Central pontine myelinolysis


Central pontine myelinolysis

Description, Causes and Risk Factors:

Abbreviation: CPM.

Central pontine myelinolysis is a demyelinating disease of the pons characterised by loss of myelin and oligodendroglia with relative neuron sparing. This condition classically occurs in alcoholics, malnourished or chronically debilitated adults and usually occurs in the hospital setting, a few days following rapid correction of hyponatremia.

Central pontine myelinolysis

The pathophysiological mechanism is unknown. Since both the pontine and extrapontine sites involved have a rich grey and white matter interface, it has been hypothesised that a rapid osmotic change causes an endothelial injury in the more vascular grey and white matter which induces the release of myelinolytic factors that damage the adjacent white matter. The term osmotic myelinolysis is currently favoured for this condition.

The most common cause is the too rapid correction of low blood sodium levels (hyponatremia). It has also been known to occur in patients suffering withdrawal symptoms of chronic alcoholism. In these instances, occurrence may be entirely unrelated to hyponatremia or rapid correction of hyponatremia. It has been observed following hematopoietic stem cell transplantation.

CPM may also occur in patients affected by

    Severe liver disease.

  • Liver transplant.

  • Alcoholism.

  • Severe burns.

  • Malnutrition.

  • Anorexia.

  • Severe electrolyte disorders.

  • AIDS.

  • Hyperemesis gravidarum.

The exact incidence of central pontine myelinolysis is unknown. A study by Singh demonstrated that central pontine myelinolysis was present in 29% of postmortem examinations of liver transplant patients. Two thirds of these patients had serum sodium fluctuations of only ± 15-20 mEq/L. Central pontine myelinolysis occurs more frequently in females than in males.

The prognosis is overall poor. While some patients die, most survive and of the survivors, approximately one-third recover; one-third are disabled but are able to live independently; one-third are severely disabled. Permanent disabilities range from minor tremors and ataxia to signs of severe brain damage, such as spastic quadriparesis and locked-in syndrome. Some improvements may be seen over the course of the first several months after the condition stabilizes.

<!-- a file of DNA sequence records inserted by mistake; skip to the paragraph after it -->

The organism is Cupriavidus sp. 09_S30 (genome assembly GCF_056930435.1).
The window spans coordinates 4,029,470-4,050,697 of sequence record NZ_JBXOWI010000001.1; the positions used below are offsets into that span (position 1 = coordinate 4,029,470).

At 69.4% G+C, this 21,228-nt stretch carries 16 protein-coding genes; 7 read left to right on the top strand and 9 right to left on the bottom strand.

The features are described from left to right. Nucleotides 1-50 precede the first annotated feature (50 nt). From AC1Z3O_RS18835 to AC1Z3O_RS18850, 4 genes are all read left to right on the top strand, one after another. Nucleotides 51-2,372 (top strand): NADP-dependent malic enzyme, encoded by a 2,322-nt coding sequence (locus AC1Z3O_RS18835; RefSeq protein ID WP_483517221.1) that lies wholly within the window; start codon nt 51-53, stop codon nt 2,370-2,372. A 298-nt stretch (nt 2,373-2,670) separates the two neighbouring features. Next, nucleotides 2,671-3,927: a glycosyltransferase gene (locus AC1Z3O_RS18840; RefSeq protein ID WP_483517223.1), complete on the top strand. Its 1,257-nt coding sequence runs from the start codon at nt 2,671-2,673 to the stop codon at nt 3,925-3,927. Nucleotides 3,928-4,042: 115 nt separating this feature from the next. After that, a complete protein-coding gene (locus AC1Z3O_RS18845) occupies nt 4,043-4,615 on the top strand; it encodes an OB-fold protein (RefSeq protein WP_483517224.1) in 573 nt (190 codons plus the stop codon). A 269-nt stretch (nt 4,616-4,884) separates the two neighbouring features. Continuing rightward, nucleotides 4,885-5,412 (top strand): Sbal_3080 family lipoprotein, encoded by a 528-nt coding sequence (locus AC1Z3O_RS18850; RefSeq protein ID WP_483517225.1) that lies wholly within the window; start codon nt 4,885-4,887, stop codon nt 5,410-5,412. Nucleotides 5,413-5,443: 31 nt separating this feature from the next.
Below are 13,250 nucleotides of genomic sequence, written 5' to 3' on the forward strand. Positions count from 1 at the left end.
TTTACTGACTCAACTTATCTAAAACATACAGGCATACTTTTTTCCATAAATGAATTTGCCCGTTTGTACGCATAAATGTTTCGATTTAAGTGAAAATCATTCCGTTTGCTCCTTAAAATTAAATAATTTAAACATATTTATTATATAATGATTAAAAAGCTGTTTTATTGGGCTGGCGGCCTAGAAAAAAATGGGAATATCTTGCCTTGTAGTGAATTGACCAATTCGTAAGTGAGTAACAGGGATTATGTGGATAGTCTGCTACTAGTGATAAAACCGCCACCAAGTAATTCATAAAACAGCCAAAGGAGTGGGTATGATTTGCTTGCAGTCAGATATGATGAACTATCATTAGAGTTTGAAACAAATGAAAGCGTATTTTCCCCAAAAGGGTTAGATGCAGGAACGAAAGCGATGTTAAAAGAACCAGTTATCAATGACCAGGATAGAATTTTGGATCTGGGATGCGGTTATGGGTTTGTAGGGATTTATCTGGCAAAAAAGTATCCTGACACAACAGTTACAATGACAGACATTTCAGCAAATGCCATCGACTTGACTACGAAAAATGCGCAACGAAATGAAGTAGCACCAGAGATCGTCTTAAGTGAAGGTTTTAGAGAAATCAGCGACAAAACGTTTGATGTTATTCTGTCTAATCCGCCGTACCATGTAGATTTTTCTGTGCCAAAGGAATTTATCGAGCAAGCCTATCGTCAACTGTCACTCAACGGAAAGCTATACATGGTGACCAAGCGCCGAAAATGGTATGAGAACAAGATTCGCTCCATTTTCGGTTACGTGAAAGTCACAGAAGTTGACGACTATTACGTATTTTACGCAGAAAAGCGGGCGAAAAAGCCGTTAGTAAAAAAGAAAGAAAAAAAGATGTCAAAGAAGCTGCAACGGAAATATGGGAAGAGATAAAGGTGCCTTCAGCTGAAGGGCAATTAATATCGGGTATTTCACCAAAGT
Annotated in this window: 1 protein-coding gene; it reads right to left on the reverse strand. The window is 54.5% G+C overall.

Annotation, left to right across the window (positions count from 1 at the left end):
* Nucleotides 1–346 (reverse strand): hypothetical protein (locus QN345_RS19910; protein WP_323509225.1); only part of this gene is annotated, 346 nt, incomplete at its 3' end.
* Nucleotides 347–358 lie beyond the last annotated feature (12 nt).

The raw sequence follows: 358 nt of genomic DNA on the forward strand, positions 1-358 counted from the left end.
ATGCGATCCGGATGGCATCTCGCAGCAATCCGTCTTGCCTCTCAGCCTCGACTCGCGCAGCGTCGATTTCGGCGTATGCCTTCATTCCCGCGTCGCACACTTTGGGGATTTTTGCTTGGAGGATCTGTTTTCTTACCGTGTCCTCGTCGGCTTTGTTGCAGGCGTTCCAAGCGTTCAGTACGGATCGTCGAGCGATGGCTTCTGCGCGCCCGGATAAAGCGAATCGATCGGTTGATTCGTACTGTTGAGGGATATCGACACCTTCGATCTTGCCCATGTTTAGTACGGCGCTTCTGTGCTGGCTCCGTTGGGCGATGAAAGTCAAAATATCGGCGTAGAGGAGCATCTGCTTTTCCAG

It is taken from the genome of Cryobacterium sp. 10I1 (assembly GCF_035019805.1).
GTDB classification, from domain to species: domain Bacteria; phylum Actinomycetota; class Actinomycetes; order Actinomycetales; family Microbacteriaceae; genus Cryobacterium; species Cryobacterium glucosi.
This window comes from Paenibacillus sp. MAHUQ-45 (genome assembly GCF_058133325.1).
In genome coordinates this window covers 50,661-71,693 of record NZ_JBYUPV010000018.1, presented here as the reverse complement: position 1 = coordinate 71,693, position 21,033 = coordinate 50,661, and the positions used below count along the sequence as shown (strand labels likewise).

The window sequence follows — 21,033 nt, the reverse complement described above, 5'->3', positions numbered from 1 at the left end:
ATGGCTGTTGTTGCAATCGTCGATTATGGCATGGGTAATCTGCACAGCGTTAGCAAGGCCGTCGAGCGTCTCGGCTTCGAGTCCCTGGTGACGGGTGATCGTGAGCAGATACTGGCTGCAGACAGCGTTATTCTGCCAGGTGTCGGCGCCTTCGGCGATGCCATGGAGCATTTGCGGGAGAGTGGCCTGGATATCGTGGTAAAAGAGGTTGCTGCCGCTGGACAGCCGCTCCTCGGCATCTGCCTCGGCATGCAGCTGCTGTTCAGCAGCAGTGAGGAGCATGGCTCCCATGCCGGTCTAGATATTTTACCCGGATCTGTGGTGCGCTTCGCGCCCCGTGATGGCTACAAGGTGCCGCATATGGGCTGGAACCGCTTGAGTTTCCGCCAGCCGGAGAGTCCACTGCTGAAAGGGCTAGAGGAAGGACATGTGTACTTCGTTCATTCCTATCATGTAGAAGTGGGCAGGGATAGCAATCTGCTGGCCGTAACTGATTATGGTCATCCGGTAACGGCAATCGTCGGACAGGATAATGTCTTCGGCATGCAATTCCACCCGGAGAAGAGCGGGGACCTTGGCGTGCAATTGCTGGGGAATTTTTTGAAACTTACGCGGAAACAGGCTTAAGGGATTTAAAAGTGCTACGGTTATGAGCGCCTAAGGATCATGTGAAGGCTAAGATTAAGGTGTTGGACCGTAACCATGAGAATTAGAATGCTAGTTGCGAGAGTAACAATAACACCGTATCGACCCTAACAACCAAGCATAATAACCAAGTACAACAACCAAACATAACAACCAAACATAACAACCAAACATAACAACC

Symptoms:

The initial symptoms may be weakness, confusion and dysarthria.In severe cases there is spastic quadriparesis and pseudobulbar palsy.This may evolve within 3 - 10 days into a locked-in-state (pseudo coma).Additional symptoms often arise over the next 1—2 weeks including impaired thinking, weakness, paralysis in the arms and legs, stiffness, impaired sensation, and difficulty with coordination. At its most severe, myelinolysis can lead to coma, "locked-in" syndrome, and death.

Diagnosis:

Cerebral spinal fluid (CSF) probably is not necessary when the etiology and diagnosis are obvious. CSF studies may demonstrate increased opening pressure, elevated protein, or mononuclear pleocytosis.

MRI is the imaging modality of choice. According to one study, serial brain imaging is of value because a substantial proportion of patients have normal findings on initial MRI.Typically, T2-weighted MRI images demonstrate hyperintense or bright areas where demyelination has occurred and has been caused by relatively increased water content in those regions. MRI or CT imaging of the brain stem may not reveal an obvious anatomic disturbance. A thorough neurologic exam therefore is indispensable.

Electroencephalography in central pontine myelinolysis may demonstrate diffuse bihemispheric slowing. Brainstem-evoked potentials may reveal abnormalities when neuroimaging is unrevealing.

Relative preservation of axons and surrounding neurons within areas of demyelination and an associated reduction in oligodendroglia is present.

Treatment:

Treatment is supportive only. Correction rate is controversial. Diligently avoid hypernatremia. It is advised to study details concerning the etiology and correction of electrolyte disorders.

Patients with alcoholism should receive vitamin supplementation. Formally evaluate their nutritional status.

Once medically stable, the patient should be evaluated by a neuro rehabilitation specialist and, if appropriate, transferred for further inpatient recovery-oriented therapy.

Patients who survive central pontine myelinolysis likely require extensive and prolonged neurorehabilitation. Incorporate occupational, physical, speech, and language therapists early in the care of such patients. Swallowing studies are necessary to evaluate for dysphagia and determine the risk for aspiration pneumonia.

NOTE: The above information is for processing purpose. The information provided herein should not be used during any medical emergency or for the diagnosis or treatment of any medical condition.

DISCLAIMER: This information should not substitute for seeking responsible, professional medical care.

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